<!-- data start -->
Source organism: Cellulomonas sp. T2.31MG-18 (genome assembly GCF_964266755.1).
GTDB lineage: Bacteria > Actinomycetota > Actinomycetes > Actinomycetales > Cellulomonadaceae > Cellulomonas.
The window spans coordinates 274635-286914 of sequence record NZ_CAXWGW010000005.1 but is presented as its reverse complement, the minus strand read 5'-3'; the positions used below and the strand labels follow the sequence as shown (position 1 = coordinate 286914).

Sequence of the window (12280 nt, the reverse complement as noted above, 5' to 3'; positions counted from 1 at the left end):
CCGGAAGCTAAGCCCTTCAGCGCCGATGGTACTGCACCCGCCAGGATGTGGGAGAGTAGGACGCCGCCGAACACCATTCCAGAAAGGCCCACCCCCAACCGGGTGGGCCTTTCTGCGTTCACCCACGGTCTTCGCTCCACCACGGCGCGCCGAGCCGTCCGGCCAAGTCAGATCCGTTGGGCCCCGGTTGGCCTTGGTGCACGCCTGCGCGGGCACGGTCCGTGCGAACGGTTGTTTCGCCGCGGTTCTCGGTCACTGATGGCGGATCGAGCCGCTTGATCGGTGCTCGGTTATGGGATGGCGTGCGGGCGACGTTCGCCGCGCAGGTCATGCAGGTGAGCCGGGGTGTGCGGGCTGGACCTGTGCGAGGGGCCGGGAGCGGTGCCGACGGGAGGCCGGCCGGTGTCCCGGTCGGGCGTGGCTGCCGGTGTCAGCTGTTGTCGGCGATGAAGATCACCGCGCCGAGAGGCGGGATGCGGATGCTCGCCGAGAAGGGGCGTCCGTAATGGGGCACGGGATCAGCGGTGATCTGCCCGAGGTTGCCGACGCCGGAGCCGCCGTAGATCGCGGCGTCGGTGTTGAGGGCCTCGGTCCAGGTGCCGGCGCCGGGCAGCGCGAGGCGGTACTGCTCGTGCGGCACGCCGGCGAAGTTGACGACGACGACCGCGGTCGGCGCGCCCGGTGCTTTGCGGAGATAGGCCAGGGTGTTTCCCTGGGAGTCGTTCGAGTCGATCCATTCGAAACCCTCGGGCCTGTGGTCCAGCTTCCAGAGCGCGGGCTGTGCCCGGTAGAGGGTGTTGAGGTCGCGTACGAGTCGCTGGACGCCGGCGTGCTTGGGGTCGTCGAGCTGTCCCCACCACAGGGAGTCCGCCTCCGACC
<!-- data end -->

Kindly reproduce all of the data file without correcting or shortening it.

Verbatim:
Source organism: Cellulomonas sp. T2.31MG-18 (genome assembly GCF_964266755.1).
GTDB lineage: Bacteria > Actinomycetota > Actinomycetes > Actinomycetales > Cellulomonadaceae > Cellulomonas.
The window spans coordinates 274635-286914 of sequence record NZ_CAXWGW010000005.1 but is presented as its reverse complement, the minus strand read 5'-3'; the positions used below and the strand labels follow the sequence as shown (position 1 = coordinate 286914).

Sequence of the window (12280 nt, the reverse complement as noted above, 5' to 3'; positions counted from 1 at the left end):
CCGGAAGCTAAGCCCTTCAGCGCCGATGGTACTGCACCCGCCAGGATGTGGGAGAGTAGGACGCCGCCGAACACCATTCCAGAAAGGCCCACCCCCAACCGGGTGGGCCTTTCTGCGTTCACCCACGGTCTTCGCTCCACCACGGCGCGCCGAGCCGTCCGGCCAAGTCAGATCCGTTGGGCCCCGGTTGGCCTTGGTGCACGCCTGCGCGGGCACGGTCCGTGCGAACGGTTGTTTCGCCGCGGTTCTCGGTCACTGATGGCGGATCGAGCCGCTTGATCGGTGCTCGGTTATGGGATGGCGTGCGGGCGACGTTCGCCGCGCAGGTCATGCAGGTGAGCCGGGGTGTGCGGGCTGGACCTGTGCGAGGGGCCGGGAGCGGTGCCGACGGGAGGCCGGCCGGTGTCCCGGTCGGGCGTGGCTGCCGGTGTCAGCTGTTGTCGGCGATGAAGATCACCGCGCCGAGAGGCGGGATGCGGATGCTCGCCGAGAAGGGGCGTCCGTAATGGGGCACGGGATCAGCGGTGATCTGCCCGAGGTTGCCGACGCCGGAGCCGCCGTAGATCGCGGCGTCGGTGTTGAGGGCCTCGGTCCAGGTGCCGGCGCCGGGCAGCGCGAGGCGGTACTGCTCGTGCGGCACGCCGGCGAAGTTGACGACGACGACCGCGGTCGGCGCGCCCGGTGCTTTGCGGAGATAGGCCAGGGTGTTTCCCTGGGAGTCGTTCGAGTCGATCCATTCGAAACCCTCGGGCCTGTGGTCCAGCTTCCAGAGCGCGGGCTGTGCCCGGTAGAGGGTGTTGAGGTCGCGTACGAGTCGCTGGACGCCGGCGTGCTTGGGGTCGTCGAGCTGTCCCCACCACAGGGAGTCCGCCTCCGACC